Agriculture and Human Values

, Volume 24, Issue 1, pp 41–59 | Cite as

Bringing Southeast Asia to the Southeast United States: New forms of alternative agriculture in Homestead, Florida

  • Valerie Imbruce


Immigrant farmers from Southeast Asia have brought knowledge of tropical fruit and vegetable production from their home countries to Homestead, Florida. They have developed a new style of farming, one that most closely resembles agricultural systems described as “homegardens.” Although biodiverse agricultural systems are generally thought to be commercially unviable, homegarden farmers successfully manage crop diversity as an economic strategy. By focusing on growing a mixture of specialty Southeast Asian herbs, fruits, and vegetables, the farmers have created their own economic niche and have shielded themselves from the competition of high-volume, single commodity producers. This paper shows that the Homestead homegardens constitute an alternative form of agriculture that is defined by their agroecological and socioeconomic attributes. It also shows that although the homegarden farms are a form of “alternative agriculture,” they do not operate outside of conventional, global systems of agricultural trade; rather the homegarden farms are embedded in global agriculture. The Homestead case problematizes the tendency to delineate between the global and local scales, and alternative and conventional sectors in agriculture today. This paper concludes that the emergence of the Homestead homegardens can only be understood by taking a place-based approach to studying the environment in which the homegardens are situated as well as identifying the large-scale influences on Miami-Dade County.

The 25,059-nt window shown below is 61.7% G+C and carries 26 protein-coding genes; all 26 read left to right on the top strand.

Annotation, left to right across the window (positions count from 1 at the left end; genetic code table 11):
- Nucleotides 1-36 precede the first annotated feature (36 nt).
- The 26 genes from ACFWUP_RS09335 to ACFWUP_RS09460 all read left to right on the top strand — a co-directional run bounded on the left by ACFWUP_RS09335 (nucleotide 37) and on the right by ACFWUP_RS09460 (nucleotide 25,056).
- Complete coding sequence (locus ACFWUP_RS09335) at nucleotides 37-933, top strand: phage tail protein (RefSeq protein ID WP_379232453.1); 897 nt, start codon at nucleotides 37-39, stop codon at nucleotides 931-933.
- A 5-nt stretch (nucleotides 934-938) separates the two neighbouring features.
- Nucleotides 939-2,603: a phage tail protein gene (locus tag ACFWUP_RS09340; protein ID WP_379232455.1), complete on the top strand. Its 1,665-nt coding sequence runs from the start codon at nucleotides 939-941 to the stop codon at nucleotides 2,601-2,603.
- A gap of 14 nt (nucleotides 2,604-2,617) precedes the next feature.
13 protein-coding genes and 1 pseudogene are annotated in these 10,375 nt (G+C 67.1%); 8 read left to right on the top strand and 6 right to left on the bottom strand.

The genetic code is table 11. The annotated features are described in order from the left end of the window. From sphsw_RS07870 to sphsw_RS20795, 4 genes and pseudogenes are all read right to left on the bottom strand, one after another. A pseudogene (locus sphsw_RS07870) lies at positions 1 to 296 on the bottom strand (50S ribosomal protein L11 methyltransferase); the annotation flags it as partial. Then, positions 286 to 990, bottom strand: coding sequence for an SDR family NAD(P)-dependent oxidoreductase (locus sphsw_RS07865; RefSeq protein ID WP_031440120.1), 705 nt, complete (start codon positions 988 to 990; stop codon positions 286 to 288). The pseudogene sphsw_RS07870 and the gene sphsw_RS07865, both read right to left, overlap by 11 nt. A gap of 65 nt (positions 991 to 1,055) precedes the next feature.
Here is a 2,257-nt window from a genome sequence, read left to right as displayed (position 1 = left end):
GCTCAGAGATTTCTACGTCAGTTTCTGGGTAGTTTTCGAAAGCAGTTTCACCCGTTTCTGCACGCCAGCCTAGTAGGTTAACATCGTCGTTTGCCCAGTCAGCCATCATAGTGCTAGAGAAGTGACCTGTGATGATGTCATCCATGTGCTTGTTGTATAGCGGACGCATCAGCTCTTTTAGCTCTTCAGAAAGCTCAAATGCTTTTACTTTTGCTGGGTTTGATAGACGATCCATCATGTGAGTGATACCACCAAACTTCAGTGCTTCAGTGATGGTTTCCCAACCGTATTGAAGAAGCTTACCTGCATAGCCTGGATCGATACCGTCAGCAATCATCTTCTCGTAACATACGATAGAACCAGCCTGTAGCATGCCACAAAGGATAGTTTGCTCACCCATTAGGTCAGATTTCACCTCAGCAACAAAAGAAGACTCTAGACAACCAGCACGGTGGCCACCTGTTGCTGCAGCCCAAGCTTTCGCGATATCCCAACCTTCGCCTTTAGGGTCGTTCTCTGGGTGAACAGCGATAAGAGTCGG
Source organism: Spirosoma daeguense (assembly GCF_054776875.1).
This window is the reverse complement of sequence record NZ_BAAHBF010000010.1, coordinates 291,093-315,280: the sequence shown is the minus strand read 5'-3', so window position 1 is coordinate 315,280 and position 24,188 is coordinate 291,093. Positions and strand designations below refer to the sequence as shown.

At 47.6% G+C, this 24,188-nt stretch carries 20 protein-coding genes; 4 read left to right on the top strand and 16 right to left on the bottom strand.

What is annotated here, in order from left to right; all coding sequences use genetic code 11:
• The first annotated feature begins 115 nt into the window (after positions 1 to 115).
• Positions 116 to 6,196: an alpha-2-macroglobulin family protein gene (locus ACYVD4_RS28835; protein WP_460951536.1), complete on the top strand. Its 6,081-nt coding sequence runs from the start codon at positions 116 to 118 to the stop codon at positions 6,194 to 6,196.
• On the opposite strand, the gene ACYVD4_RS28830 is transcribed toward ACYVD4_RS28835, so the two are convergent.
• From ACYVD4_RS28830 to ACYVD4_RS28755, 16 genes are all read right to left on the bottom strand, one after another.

Agricultural diversification Agroecology Alternative agriculture Economic botany Ethnic markets Florida Homegardens Small farms Southeast Asian immigrants 


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I would like to thank Andrew Roberts for his assistance in the first round of data collection for this project. It was his enthusiasm about Southeast Asian herbs that helped lead us to the homegardens in Homestead. He also helped with the identification of many herbs, as did Hieu Nguyen with the Vietnamese plants and Ant Ariya with the Thai names. This project would not have been possible without the academic guidance of Christine Padoch and Charles Peters, who contributed to the methodologies on inventorying plants and participatory mapping. Financial support for the preliminary research came from New York Botanical Garden; subsequent financial support has come from the National Science Foundation Doctoral Dissertation Improvement Award #425734. Finally, I would like to thank all of the farmers, distributors, and agricultural professionals who were very generous with their time and knowledge and patient with my questions.


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Copyright information

© Springer Science+Business Media, Inc. 2006

Authors and Affiliations

  1. 1.New York Botanical Garden200th St. and Kazimiroff Blvd.BronxUSA
  2. 2.The New York Botanical GardenBronxUSA

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